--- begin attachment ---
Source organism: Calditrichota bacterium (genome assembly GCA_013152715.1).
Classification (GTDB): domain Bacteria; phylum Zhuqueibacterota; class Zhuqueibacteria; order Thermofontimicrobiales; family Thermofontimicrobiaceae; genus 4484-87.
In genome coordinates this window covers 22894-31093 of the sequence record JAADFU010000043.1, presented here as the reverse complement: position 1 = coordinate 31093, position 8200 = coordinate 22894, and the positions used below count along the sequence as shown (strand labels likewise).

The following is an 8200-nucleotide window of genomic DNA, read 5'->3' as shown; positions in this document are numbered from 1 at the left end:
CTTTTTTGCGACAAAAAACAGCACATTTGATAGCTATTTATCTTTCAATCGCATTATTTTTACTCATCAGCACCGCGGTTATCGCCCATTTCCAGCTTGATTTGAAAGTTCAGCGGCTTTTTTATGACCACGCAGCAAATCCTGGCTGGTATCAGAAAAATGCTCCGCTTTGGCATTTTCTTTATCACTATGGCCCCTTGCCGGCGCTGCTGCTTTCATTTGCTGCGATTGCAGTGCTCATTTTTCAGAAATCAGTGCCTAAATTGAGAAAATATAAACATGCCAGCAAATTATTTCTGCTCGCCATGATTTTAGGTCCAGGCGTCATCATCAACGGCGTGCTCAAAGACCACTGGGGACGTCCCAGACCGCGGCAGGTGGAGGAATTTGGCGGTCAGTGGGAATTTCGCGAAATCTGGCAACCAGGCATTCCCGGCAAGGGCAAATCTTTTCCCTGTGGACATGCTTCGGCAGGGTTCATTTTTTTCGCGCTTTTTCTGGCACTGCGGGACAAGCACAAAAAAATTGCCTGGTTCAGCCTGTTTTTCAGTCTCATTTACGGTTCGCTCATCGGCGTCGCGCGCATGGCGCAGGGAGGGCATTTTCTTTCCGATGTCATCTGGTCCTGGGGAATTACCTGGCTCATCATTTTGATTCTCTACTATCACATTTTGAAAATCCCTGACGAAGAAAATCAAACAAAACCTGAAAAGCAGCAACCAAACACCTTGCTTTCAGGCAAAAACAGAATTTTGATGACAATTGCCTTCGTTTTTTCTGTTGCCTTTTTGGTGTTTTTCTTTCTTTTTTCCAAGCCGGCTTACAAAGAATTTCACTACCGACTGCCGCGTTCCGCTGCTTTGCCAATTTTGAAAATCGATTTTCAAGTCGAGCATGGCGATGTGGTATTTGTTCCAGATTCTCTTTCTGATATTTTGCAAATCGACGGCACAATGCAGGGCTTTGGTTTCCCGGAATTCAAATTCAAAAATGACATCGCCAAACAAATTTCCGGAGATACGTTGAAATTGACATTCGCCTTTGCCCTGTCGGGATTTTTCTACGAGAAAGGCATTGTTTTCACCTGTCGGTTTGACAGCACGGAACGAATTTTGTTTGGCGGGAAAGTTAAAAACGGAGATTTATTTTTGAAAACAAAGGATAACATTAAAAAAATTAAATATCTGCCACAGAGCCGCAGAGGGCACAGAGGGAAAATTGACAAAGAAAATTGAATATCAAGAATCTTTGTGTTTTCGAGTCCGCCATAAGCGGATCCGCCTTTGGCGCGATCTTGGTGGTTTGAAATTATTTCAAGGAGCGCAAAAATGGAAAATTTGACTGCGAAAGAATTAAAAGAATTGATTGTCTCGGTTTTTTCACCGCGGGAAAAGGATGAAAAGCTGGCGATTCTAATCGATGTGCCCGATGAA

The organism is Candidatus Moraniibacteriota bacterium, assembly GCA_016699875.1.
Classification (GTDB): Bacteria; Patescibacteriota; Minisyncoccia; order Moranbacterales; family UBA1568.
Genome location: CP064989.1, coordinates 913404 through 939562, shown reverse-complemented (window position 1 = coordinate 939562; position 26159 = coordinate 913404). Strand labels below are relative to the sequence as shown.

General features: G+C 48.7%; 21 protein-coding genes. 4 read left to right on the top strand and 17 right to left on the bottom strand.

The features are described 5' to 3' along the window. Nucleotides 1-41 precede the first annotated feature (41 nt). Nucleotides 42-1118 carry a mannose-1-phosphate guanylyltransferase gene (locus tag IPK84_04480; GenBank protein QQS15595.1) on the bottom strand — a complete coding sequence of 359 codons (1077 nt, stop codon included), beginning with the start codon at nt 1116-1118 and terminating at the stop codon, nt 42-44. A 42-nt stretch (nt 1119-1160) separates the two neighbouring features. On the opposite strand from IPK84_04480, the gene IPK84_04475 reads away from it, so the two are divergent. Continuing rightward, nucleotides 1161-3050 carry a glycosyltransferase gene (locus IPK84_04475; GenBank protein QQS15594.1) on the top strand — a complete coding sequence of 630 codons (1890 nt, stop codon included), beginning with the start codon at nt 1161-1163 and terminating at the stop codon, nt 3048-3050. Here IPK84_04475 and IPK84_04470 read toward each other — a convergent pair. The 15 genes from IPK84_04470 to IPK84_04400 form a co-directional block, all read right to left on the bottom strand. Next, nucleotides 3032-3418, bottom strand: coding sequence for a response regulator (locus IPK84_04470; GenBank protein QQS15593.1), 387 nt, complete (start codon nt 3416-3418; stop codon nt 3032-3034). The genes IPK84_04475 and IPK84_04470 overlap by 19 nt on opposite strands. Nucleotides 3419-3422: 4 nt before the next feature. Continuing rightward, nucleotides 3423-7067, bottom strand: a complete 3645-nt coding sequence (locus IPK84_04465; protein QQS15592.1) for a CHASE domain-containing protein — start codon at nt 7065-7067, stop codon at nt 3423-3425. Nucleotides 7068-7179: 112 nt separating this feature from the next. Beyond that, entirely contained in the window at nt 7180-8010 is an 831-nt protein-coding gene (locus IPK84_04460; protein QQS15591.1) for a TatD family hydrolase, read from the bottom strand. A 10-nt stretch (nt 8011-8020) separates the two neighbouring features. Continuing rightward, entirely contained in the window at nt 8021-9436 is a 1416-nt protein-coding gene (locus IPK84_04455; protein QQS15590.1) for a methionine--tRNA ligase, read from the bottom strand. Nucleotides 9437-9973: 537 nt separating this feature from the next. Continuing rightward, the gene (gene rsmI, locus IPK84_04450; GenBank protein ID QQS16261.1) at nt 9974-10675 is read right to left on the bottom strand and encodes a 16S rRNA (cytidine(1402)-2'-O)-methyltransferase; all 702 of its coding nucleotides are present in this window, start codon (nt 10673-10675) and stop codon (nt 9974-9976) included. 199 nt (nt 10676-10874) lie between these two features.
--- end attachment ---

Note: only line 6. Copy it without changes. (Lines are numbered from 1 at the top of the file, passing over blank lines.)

The organism is Candidatus Moraniibacteriota bacterium, assembly GCA_016699875.1.